got tripped up on a lot of little details."
Dentmore, to his credit, looked inclined to believe her — though he was clearly just as shocked as I was, and not nearly as happy.
"For one," she continued, "the medical examiner says the man had been dead a week — at least a day or two before these girls
ever had any contact with Sidebottom. The GPS data for the sisters' phones shows that they didn't go over to Sidebottom's tonight until
after she called them, and it shows that Sidebottom called the police and ambulance before they arrived. The gardener's phone location
data, when overlaid with the girls' movements, shows they were never in the same place at the same time."
I was stunned. "So, the whole job posting?" I stammered, trailing off.
"Nothing more than a put up job," said Detective Martin. "Lady killed her gardener, hid the body, and then immediately put out an ad for
some 'housekeepers' she could try to pin it on."
My head was spinning. The whole thing was just an elaborate plot to lure someone to the house so Sidebottom could frame them for
murder? I couldn't believe the duplicitous intricacy of her plot. Neither, judging from the conflicted look on his face, could Officer
"It was a clever plan, in a way," Martin said. "It probably would have worked twenty years ago. She erased the call to you from her
phone, apparently thinking that she had erased all records of the call. She didn't seem to understand the technology involved in phones
today. That your location data was on file, for example. Those little details were what spoiled it."
I shook my head, remembering something I had said to my sister after we had first met Miss Sidebottom.
"She was definitely out of another time," I said in a musing voice.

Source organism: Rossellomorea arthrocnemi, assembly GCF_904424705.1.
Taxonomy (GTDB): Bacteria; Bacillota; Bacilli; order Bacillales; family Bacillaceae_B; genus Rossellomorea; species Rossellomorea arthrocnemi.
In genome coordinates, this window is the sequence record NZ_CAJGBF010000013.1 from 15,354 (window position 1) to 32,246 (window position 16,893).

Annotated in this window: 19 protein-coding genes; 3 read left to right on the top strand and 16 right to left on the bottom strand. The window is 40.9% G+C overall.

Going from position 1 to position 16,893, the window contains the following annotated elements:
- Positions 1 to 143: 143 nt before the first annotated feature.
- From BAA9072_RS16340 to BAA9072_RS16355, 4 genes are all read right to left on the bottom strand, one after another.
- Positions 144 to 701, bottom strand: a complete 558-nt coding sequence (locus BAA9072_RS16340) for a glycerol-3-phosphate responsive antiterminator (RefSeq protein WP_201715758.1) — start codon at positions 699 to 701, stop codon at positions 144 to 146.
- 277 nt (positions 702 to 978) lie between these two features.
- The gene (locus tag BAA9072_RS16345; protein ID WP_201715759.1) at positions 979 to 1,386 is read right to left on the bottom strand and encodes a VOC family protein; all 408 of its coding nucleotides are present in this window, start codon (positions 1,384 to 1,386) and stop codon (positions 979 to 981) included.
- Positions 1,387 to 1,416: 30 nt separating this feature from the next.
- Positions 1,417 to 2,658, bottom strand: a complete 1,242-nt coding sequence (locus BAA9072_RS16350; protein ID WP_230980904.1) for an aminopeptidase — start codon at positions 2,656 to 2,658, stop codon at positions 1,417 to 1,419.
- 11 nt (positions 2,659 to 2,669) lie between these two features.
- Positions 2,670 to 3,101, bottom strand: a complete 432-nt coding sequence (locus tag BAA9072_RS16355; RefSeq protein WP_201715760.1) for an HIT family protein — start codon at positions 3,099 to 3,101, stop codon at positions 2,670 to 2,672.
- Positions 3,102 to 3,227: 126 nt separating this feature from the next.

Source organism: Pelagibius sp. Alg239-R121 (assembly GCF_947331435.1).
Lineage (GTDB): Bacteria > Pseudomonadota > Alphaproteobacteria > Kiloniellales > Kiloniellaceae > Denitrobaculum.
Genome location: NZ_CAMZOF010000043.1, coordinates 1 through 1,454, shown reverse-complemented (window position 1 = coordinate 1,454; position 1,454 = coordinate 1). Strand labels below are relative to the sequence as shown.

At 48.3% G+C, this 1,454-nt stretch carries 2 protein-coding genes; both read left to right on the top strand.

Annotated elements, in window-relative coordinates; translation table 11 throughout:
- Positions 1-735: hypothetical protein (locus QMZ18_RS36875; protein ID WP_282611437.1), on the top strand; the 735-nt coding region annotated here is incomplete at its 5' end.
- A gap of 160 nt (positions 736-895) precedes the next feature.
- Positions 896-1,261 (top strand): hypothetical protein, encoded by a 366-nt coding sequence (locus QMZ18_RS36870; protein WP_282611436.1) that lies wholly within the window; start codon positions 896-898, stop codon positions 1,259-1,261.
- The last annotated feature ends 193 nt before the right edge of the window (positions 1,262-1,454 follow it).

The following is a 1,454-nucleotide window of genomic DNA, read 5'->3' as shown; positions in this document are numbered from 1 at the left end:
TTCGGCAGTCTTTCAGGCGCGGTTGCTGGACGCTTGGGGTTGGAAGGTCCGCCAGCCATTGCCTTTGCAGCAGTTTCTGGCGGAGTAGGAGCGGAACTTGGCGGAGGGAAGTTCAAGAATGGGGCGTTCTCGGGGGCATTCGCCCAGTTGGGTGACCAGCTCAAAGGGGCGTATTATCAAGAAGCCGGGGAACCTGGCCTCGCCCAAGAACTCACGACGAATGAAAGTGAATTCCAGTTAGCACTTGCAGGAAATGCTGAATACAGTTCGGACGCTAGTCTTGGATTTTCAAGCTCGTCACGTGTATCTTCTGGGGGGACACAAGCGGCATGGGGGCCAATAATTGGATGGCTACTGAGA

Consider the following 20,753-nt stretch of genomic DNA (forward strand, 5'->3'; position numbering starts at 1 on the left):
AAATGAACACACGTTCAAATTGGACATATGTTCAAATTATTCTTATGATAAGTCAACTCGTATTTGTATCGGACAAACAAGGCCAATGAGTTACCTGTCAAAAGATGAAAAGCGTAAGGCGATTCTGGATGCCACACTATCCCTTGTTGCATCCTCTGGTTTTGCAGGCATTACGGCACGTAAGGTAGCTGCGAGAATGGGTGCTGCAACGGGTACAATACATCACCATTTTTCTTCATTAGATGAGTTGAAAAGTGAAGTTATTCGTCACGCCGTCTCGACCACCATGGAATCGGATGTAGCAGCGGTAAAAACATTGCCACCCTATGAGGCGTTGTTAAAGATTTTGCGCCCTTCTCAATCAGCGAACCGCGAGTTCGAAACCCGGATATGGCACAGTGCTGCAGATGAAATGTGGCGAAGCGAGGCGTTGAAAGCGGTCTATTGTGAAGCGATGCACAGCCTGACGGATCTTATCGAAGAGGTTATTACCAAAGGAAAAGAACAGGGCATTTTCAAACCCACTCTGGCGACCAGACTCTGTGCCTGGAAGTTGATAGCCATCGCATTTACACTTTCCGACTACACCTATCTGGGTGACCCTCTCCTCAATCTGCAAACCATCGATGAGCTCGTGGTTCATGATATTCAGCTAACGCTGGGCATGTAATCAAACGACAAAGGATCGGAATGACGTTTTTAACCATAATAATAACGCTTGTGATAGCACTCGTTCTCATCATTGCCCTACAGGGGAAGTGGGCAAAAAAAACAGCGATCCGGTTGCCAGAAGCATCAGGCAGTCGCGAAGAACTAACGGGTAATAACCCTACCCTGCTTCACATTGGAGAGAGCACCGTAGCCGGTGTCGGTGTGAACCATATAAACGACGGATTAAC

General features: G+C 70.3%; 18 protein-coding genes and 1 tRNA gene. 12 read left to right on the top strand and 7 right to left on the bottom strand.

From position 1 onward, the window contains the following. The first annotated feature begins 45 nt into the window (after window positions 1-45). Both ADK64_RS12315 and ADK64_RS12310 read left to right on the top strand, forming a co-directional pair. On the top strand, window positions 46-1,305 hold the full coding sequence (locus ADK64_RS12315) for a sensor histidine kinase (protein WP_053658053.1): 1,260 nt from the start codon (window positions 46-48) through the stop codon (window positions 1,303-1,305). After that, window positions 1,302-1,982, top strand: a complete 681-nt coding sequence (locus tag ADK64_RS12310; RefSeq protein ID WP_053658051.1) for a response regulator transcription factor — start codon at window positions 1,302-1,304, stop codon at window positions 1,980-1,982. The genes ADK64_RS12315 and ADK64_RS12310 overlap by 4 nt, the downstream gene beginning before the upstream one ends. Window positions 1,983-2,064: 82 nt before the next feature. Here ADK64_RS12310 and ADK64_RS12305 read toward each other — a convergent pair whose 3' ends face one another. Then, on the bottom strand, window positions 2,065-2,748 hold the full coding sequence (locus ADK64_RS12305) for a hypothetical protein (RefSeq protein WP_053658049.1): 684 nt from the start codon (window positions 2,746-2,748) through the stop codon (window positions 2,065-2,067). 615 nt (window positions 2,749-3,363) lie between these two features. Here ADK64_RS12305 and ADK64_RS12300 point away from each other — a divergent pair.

"In another time," said Officer Dentmore, "you and your sister would have been hanged for murder on that old lady's word alone."
I shuddered, remembering how close I had been to shutting off my phone's GPS tracking to save battery power. It was my jogging app, I
realized, that had convinced me to leave it on. "Well," I said, "I've never been happier to have my personal data collected." I paused for
a moment, and then said "Now I better go scrounge up some money to bail out my sister."
"Bail her out?" asked a confused Officer Dentmore. "For what?" added a curious Detective Martin.
"No clue," I said, smiling, "but there's no way she didn't confess to something two minutes into the interrogation, even if she hadn't
Troy Blackford is a 29-year-old writer living in the Twin Cities with his wife, a son on the way, and two cats. He has stories published in
the Missing Slate, Roar & Thunder, Bewildering Stories, Rose Red Review, Inkspill Magazine,
Roadside Fiction, The Glass Coin, and many others. He has an audiobook collection out through "In Ear Entertainment"
entitled "They Who Cry Out Seek to be Heard," as well as a print short story collection entitled "For Those With Eyes to See."
His short story "Hanging Weight" appeared in omdb! in June, 2013
Copyright © 2013 Troy Blackford. All rights reserved. Reproduction in whole or in part in any